Remembering Katrina

It all began mid-week in the early 20s of August. Radio stations reported about Katrina leaving some destruction in its path in Florida. It was supposed to weaken and be just a distant scare. But then the hurricane decided to return to the Gulf and suddenly it all was not such a distant scare. Words like voluntary evacuation and contraflow penetrated into the news breaks amid soft rock and country music in my portable radio-phones. The picture I vividly recall as a backdrop for this is below.

French Quarter, New Orleans, August 2005

This film photo scan cannot quite show you the sunny richness of the yellow on these walls, the warmth of someday mid-week that was humid but pleasantly so. I was bathing in the sunshine and the radio news was just some distantly menacing predictions.

27 August. Katrina

Dear friends,
Today I have gone out to buy the last bits and to see the downtown before leaving. It is one of the best days today: so sunny and cheerful. It is hot but not very humid (to my mind). I was just walking through the Quarter from Decatur to Basin and soft rock radio station Magic 101.9 played great music into my ears through the headphone radio. It was such a bright moment of the day, walking along the sunlit streets, listening to music, and almost singing along with the radio (if only I knew the words). It felt so good. <…>

Making the right turn from the feelings I come up to the major news here in New Orleans. Katrina, the hurricane that has stormed through Florida and is now in the Gulf of Mexico, is fast approaching and is expected to make its landfall in south-eastern Louisiana sometime on Monday. It is already a Category 3 hurricane with chances to become Category 4 or even 5. A voluntary evacuation is announced for the area because New Orleans appears to be in the center of the projected hurricane path. The weather is expected to worsen on Sunday night with strong winds and thunderstorms (while now it is sunny, dry, and hot). Already the contraflow plans are implemented on all the roads leading from the city, which means that the traffic can go only out of the city using all the lanes, and you cannot go back or get to New Orleans. The only road that still seems to be open for traffic going down here is Causeway (that longest bridge in the world crossing Lake Pontchartrain). By the way, tolls are lifted on both the Crescent City Connection bridge (leading to the West Bank) and the Causeway.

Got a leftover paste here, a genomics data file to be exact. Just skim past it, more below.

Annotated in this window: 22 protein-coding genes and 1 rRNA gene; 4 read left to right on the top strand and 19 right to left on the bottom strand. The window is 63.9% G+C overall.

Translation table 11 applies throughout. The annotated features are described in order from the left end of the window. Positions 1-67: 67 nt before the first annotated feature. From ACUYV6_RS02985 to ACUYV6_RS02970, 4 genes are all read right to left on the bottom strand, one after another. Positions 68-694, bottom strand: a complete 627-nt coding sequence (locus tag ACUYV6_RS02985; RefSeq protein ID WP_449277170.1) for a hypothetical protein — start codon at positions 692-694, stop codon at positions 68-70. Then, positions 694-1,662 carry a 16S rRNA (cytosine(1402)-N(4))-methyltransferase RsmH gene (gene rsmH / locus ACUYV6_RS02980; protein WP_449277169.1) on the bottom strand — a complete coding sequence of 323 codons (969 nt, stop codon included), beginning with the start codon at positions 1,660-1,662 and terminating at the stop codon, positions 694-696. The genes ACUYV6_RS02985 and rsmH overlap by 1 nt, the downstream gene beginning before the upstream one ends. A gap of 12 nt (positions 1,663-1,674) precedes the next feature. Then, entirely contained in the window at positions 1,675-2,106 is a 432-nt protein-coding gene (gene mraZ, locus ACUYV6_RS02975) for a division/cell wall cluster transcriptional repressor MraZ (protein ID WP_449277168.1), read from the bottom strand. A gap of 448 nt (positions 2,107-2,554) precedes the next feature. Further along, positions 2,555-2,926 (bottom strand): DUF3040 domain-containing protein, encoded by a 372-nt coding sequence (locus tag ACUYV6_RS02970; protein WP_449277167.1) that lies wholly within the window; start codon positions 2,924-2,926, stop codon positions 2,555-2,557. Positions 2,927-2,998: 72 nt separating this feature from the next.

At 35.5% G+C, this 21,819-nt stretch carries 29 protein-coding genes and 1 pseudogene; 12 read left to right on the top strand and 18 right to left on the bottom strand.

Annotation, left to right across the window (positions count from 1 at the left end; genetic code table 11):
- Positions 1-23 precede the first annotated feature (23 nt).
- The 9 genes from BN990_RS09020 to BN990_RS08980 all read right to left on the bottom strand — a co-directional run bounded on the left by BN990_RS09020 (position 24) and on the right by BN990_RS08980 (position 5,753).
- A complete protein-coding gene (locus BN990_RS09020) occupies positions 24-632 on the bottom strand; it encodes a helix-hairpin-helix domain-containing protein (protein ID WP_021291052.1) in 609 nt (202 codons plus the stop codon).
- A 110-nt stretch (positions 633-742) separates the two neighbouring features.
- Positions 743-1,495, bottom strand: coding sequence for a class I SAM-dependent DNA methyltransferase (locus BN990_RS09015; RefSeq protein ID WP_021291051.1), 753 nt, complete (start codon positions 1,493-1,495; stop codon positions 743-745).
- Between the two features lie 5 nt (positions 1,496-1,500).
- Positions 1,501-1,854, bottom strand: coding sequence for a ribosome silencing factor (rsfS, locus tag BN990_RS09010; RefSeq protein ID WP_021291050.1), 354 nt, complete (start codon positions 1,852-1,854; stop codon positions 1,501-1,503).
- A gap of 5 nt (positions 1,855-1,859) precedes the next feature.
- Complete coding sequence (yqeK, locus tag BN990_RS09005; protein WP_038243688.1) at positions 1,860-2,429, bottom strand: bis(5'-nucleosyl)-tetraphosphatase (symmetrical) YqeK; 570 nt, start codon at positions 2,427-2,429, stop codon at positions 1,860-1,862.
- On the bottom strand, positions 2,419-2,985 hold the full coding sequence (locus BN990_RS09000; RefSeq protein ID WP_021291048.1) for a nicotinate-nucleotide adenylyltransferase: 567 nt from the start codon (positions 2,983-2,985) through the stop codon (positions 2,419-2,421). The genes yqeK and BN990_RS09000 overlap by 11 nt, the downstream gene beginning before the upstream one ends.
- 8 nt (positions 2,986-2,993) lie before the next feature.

When I was out this morning I saw that some stores are already getting ready for the hurricane. Windows are covered with plywood sheets. People buy water and other supplies to let them last while the stores will be closed during the hurricane. And, what directly affects me, flights are most certainly will be canceled tomorrow and at the beginning of the next week. That means I won’t be able to leave New Orleans as planned on Monday and will have to stay for another day or two. Well, I cannot say that I am frustrated or disappointed. Two more days in the country I love is not a bad idea. My silly students will surely be all right if they have to wait for me a little longer.

With love and best wishes from the city that is embracing itself with a major natural disaster coming,

The night before the evacuation was good. Eating out, driving through the almost empty city startled by the closed gas stations and a bizarre krew parade rehearsal. I was going to stay. I was really curious having only a couple of tropical storms experience from 2002. I thought I’d be OK and at most slightly delayed.